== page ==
Hugh Reynolds Rathbone (1862-1940) – a grain merchant who served as a member of the Royal Commission on Wheat Supplies during the First World War – collected notes and correspondence relating to Rathbones serving in the military, which are now held in the archive (RPXIX1.51-60).  His son, Richard Reynolds Rathbone, served in the 6th King’s Liverpool Rifles, and was considered lucky by his family to have been wounded in action and brought to a London hospital.  He later received the Military Cross for bravery.  Another, more famous, familial recipient of this prestigious award was the actor, Basil Rathbone, who was commended for “conspicuous daring and resource on patrol” after conducting daylight raids in 1918.  Basil’s younger brother, John, was killed in action in the same year.  Their cousin Gilbert Benson Bolton was similarly unfortunate.  A Lieutenant in the 8th North Staffordshire regiment, he was reported missing in November 1916 after the battle of Grandcourt.  Gilbert’s servant wrote to his mother Nina Rathbone Bolton describing how he became a “most popular officer & presented all the qualities of a true British soldier…I still hope that he may be alive & that the family may hear news of his safety”.  Nina herself was more realistic about the chances of a happy ending in her letter to Hugh of 9 February 1917, writing movingly that,

to me he was a kind of second daughter…one of his great qualities was cheerfulness & that is how I always saw him even during the last leave at home and going back… I have recently found a Louis Stevenson sentence which entirely applies “a good influence in life while he was still among us; he had a fresh laugh; it did you good to see him; & however sad he may have been at heart, he always bore a bold and cheerful countenance & took fortune’s worst as it were the showers of Spring.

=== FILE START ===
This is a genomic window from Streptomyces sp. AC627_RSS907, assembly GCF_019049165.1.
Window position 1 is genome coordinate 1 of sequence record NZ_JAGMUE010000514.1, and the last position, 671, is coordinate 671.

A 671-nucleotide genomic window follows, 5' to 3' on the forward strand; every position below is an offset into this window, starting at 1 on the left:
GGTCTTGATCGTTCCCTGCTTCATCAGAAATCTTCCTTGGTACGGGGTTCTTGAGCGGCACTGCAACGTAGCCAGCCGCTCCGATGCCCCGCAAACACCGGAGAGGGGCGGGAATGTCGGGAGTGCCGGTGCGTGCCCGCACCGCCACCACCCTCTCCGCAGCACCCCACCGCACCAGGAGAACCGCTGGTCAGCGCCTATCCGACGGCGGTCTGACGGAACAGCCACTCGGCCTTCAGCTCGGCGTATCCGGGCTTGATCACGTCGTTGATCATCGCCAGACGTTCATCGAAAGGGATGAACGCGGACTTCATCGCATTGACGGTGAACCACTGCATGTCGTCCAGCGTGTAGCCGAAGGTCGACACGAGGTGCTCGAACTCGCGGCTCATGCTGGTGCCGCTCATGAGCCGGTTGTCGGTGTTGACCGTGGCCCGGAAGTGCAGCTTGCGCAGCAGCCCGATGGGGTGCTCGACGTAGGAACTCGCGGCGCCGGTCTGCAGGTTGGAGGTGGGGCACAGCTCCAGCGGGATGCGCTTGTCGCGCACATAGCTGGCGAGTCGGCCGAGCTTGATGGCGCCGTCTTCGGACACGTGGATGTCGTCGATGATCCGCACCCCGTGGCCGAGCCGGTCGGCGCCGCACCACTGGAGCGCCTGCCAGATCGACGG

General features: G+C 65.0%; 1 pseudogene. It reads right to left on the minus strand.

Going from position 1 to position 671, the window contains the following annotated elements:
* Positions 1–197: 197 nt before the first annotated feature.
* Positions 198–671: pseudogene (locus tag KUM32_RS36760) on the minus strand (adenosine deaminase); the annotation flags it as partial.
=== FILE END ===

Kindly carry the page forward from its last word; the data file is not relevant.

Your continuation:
Image of RPXXV.5.17 (6): Elena Richmond’s certificate from the Red Cross Society

RPXXV.5.17 (6): Elena Richmond’s certificate from the Red Cross Society

Other female members of the Rathbone clan took a more active role in the war. Lady Elena Richmond (née Rathbone, 1878-1964) exemplified the family’s tradition of social service, and was a supporter of District Nursing, as her father William VII and grandfather William VI had been.  The Rathbone archive contains correspondence relating to Elena’s war service with the Red Cross Society (RP XXV.5.17.1-33), as well as a service medal and certificates she received in recognition of the ‘valuable service rendered’ and in commemoration of her being inscribed upon the Red Cross Roll of Honourable Service.  Elena worked as part of the Enquiry Department for the Wounded and Missing, and after the war received a letter from the Red Cross outlining the scale of the work she had helped to accomplish.  From April 1915 until March 1919, the department had received 342,248 enquiries from relatives and friends, and produced 384,759 reports, a process which had entailed the interviewing of between four and five million soldiers.  As the case of Gilbert Benson Bolton illustrates, these reports did not often bring the recipient the news they were hoping for, but the Director of the Red Cross wrote,